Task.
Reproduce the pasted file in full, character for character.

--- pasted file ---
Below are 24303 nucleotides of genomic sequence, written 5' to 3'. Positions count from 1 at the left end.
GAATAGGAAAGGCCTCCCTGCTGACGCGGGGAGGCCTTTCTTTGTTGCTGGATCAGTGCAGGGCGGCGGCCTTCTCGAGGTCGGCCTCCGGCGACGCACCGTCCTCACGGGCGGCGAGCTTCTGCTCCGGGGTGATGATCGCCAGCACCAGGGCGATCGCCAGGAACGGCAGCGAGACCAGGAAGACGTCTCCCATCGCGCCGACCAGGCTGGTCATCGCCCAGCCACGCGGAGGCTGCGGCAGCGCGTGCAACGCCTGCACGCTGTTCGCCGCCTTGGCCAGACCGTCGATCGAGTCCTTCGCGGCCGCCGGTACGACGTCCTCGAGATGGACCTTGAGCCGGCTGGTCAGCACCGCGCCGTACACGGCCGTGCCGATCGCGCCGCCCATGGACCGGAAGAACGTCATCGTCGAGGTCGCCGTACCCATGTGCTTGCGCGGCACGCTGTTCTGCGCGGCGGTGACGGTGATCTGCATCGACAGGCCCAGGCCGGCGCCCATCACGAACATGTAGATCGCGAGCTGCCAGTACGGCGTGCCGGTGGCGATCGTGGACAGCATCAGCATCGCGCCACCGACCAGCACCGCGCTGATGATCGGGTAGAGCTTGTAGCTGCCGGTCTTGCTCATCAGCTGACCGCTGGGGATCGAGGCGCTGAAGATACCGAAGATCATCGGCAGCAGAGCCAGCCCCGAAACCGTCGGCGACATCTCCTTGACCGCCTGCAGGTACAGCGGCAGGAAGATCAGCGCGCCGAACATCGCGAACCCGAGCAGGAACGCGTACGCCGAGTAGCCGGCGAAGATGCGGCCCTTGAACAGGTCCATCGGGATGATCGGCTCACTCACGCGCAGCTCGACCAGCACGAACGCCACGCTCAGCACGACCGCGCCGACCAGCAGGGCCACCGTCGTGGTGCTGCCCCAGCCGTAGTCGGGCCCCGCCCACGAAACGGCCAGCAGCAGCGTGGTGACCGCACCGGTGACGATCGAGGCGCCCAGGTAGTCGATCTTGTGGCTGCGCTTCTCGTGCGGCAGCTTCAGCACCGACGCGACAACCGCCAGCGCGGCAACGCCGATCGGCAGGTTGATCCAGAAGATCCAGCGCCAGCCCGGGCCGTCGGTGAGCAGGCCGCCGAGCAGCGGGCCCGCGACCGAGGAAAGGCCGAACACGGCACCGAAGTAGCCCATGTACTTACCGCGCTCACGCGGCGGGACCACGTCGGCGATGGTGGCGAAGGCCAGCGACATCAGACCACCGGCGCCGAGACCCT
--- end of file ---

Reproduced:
Below are 24303 nucleotides of genomic sequence, written 5' to 3'. Positions count from 1 at the left end.
GAATAGGAAAGGCCTCCCTGCTGACGCGGGGAGGCCTTTCTTTGTTGCTGGATCAGTGCAGGGCGGCGGCCTTCTCGAGGTCGGCCTCCGGCGACGCACCGTCCTCACGGGCGGCGAGCTTCTGCTCCGGGGTGATGATCGCCAGCACCAGGGCGATCGCCAGGAACGGCAGCGAGACCAGGAAGACGTCTCCCATCGCGCCGACCAGGCTGGTCATCGCCCAGCCACGCGGAGGCTGCGGCAGCGCGTGCAACGCCTGCACGCTGTTCGCCGCCTTGGCCAGACCGTCGATCGAGTCCTTCGCGGCCGCCGGTACGACGTCCTCGAGATGGACCTTGAGCCGGCTGGTCAGCACCGCGCCGTACACGGCCGTGCCGATCGCGCCGCCCATGGACCGGAAGAACGTCATCGTCGAGGTCGCCGTACCCATGTGCTTGCGCGGCACGCTGTTCTGCGCGGCGGTGACGGTGATCTGCATCGACAGGCCCAGGCCGGCGCCCATCACGAACATGTAGATCGCGAGCTGCCAGTACGGCGTGCCGGTGGCGATCGTGGACAGCATCAGCATCGCGCCACCGACCAGCACCGCGCTGATGATCGGGTAGAGCTTGTAGCTGCCGGTCTTGCTCATCAGCTGACCGCTGGGGATCGAGGCGCTGAAGATACCGAAGATCATCGGCAGCAGAGCCAGCCCCGAAACCGTCGGCGACATCTCCTTGACCGCCTGCAGGTACAGCGGCAGGAAGATCAGCGCGCCGAACATCGCGAACCCGAGCAGGAACGCGTACGCCGAGTAGCCGGCGAAGATGCGGCCCTTGAACAGGTCCATCGGGATGATCGGCTCACTCACGCGCAGCTCGACCAGCACGAACGCCACGCTCAGCACGACCGCGCCGACCAGCAGGGCCACCGTCGTGGTGCTGCCCCAGCCGTAGTCGGGCCCCGCCCACGAAACGGCCAGCAGCAGCGTGGTGACCGCACCGGTGACGATCGAGGCGCCCAGGTAGTCGATCTTGTGGCTGCGCTTCTCGTGCGGCAGCTTCAGCACCGACGCGACAACCGCCAGCGCGGCAACGCCGATCGGCAGGTTGATCCAGAAGATCCAGCGCCAGCCCGGGCCGTCGGTGAGCAGGCCGCCGAGCAGCGGGCCCGCGACCGAGGAAAGGCCGAACACGGCACCGAAGTAGCCCATGTACTTACCGCGCTCACGCGGCGGGACCACGTCGGCGATGGTGGCGAAGGCCAGCGACATCAGACCACCGGCGCCGAGACCCT